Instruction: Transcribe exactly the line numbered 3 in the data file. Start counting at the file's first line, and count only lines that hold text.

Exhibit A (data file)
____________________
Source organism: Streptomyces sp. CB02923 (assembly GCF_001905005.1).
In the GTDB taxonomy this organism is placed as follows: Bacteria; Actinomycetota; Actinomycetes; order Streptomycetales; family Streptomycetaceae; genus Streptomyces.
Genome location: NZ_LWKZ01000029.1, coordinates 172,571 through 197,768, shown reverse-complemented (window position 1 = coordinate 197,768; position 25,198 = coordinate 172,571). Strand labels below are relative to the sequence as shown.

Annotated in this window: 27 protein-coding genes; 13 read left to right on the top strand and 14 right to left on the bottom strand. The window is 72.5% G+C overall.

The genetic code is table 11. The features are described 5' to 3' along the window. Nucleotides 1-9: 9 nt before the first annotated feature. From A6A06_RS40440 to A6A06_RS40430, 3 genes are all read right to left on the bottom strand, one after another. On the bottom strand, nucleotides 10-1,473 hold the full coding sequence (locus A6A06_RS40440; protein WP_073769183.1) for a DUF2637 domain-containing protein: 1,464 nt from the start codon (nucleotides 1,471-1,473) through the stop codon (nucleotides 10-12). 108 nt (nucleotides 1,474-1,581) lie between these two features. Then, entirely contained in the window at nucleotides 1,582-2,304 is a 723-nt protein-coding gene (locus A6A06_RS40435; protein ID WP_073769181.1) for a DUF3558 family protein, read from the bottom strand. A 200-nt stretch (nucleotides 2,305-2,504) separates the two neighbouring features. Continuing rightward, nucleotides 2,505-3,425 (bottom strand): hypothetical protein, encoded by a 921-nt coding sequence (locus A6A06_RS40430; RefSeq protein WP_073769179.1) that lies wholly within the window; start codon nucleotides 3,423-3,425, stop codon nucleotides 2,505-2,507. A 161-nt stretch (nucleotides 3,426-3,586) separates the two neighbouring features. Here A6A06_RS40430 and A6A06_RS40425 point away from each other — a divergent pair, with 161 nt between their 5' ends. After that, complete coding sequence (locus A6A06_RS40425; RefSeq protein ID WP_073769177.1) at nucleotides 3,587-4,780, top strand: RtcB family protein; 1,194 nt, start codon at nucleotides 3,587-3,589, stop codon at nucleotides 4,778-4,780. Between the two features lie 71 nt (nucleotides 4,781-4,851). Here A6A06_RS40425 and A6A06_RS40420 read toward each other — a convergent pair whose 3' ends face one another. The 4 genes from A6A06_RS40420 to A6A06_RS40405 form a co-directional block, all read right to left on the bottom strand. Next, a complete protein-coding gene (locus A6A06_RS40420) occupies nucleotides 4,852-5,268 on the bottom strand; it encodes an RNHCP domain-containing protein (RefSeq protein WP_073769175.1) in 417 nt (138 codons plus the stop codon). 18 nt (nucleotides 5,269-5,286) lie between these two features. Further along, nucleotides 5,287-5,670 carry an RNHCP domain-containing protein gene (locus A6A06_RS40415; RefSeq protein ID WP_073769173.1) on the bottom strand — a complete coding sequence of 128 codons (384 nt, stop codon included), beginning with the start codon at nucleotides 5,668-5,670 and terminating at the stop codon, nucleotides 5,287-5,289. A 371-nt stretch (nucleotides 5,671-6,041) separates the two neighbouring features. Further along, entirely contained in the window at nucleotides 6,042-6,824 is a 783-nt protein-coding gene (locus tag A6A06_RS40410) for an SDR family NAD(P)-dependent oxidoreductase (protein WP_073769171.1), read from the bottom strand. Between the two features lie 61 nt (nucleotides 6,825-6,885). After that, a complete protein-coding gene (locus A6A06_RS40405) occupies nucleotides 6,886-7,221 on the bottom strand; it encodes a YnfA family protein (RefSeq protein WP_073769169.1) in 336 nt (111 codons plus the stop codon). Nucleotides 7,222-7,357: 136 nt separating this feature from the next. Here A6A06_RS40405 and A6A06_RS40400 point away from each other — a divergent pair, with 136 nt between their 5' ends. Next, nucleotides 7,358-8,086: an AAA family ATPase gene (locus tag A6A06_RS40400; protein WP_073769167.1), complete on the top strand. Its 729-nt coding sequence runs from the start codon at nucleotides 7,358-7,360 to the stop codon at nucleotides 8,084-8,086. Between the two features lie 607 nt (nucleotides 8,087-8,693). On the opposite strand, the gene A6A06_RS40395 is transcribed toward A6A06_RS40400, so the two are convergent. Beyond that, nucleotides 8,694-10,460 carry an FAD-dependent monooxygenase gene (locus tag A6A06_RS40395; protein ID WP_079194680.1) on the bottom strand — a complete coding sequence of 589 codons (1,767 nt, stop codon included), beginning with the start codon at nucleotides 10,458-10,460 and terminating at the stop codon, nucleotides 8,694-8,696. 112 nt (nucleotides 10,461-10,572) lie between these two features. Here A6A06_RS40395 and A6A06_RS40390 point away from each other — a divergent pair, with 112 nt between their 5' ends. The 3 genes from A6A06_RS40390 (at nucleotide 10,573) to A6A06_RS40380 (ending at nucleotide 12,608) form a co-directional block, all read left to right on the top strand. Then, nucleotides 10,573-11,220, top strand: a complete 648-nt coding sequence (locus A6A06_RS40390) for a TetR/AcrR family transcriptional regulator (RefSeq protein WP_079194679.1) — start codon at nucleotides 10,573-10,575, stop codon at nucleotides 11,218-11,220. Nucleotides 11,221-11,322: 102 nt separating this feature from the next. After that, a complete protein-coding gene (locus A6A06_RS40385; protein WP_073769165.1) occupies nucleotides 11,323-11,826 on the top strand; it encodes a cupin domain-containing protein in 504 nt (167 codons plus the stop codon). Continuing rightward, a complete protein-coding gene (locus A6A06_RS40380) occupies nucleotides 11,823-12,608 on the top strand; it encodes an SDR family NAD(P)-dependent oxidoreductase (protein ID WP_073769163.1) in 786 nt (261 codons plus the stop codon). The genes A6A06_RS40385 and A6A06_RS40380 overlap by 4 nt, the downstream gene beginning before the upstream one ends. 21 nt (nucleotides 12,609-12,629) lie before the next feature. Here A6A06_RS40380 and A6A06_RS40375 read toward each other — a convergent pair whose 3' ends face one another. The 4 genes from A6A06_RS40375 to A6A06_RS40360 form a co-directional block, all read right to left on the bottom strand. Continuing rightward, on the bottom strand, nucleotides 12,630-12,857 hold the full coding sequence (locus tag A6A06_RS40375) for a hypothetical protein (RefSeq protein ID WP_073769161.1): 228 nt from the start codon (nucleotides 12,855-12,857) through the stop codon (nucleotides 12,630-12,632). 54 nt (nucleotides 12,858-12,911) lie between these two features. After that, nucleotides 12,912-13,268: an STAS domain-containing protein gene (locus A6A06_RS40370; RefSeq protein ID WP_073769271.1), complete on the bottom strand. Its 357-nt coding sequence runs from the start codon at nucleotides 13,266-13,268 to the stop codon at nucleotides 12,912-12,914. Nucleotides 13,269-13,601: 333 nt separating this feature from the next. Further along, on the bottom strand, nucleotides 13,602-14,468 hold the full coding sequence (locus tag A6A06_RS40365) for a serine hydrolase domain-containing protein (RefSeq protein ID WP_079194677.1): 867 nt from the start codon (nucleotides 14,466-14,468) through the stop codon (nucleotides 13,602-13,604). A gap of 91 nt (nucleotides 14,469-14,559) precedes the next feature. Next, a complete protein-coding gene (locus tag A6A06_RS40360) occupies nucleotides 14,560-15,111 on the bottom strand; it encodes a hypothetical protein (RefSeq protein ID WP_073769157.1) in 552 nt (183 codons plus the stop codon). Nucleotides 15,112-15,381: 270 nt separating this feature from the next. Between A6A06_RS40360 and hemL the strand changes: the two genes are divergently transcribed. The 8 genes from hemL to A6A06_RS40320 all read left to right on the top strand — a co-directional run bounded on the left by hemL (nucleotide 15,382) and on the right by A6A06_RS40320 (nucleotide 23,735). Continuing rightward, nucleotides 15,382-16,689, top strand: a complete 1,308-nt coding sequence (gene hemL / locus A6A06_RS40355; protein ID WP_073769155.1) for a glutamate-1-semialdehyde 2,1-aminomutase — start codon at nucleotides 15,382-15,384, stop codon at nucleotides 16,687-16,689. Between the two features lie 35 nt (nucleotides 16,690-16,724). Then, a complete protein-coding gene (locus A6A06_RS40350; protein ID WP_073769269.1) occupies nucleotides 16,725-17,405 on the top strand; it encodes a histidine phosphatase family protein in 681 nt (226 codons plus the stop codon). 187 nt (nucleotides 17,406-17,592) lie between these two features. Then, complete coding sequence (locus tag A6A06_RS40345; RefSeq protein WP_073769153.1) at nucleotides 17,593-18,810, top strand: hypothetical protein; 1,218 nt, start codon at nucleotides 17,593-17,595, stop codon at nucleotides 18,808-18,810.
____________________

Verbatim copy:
Genome location: NZ_LWKZ01000029.1, coordinates 172,571 through 197,768, shown reverse-complemented (window position 1 = coordinate 197,768; position 25,198 = coordinate 172,571). Strand labels below are relative to the sequence as shown.